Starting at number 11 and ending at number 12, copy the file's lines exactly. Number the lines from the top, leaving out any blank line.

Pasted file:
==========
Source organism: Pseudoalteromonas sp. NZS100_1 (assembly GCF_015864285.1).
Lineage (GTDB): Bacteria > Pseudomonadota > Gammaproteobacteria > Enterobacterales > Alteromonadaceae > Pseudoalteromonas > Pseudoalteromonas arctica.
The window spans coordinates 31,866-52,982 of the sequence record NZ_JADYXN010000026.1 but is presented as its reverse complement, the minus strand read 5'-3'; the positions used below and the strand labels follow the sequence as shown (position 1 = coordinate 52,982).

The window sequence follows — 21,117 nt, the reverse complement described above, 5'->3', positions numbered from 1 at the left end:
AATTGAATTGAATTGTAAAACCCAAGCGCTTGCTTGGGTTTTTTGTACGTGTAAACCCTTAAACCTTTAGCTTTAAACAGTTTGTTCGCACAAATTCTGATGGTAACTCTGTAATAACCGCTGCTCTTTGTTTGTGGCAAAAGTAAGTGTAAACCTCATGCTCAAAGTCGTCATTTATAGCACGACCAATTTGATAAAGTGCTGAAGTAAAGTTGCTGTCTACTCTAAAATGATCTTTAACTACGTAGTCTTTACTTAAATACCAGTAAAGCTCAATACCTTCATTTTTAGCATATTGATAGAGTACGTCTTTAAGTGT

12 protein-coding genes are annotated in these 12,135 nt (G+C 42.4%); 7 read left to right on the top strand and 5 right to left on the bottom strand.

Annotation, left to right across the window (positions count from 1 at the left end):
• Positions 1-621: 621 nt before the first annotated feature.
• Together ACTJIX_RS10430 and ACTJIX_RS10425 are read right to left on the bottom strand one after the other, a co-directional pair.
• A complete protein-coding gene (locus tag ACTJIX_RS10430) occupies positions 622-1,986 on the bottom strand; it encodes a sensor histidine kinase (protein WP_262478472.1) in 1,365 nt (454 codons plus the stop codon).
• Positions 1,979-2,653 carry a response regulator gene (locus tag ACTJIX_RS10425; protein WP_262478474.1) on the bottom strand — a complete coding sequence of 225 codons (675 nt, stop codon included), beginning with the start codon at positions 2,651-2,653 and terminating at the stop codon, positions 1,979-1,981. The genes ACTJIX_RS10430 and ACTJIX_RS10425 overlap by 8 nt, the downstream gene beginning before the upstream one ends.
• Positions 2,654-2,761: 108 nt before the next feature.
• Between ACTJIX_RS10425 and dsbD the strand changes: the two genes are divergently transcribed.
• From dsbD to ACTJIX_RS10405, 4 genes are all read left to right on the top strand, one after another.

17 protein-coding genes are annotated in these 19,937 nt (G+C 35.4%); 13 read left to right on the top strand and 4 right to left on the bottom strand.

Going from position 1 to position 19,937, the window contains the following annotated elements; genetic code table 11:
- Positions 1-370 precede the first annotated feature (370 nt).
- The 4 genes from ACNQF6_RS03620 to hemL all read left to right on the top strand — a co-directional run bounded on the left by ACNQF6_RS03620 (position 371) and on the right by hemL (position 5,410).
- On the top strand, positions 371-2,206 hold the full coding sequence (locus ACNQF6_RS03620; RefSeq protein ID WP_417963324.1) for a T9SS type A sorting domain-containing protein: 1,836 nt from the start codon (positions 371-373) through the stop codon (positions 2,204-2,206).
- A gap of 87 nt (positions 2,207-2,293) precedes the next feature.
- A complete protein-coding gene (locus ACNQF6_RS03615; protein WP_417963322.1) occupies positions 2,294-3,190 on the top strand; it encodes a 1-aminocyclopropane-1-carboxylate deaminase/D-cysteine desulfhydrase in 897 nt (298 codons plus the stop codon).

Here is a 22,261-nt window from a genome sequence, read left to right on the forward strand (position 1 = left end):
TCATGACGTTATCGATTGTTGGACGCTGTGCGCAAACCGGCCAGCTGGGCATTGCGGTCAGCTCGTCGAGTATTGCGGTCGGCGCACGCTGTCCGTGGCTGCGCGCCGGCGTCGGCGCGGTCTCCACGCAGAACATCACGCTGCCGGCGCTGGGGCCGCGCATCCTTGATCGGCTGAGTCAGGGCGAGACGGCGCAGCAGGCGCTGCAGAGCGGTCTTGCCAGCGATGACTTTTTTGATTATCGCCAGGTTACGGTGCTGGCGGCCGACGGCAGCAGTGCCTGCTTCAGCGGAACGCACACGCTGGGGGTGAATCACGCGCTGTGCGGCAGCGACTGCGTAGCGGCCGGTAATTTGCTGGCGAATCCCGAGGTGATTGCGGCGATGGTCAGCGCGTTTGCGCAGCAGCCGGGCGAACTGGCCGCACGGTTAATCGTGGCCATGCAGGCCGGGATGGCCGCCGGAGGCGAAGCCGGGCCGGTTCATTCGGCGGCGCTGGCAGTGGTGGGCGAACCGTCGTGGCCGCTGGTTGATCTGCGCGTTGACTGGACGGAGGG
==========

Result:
• Positions 1,979-2,653 carry a response regulator gene (locus tag ACTJIX_RS10425; protein WP_262478474.1) on the bottom strand — a complete coding sequence of 225 codons (675 nt, stop codon included), beginning with the start codon at positions 2,651-2,653 and terminating at the stop codon, positions 1,979-1,981. The genes ACTJIX_RS10430 and ACTJIX_RS10425 overlap by 8 nt, the downstream gene beginning before the upstream one ends.
• Positions 2,654-2,761: 108 nt before the next feature.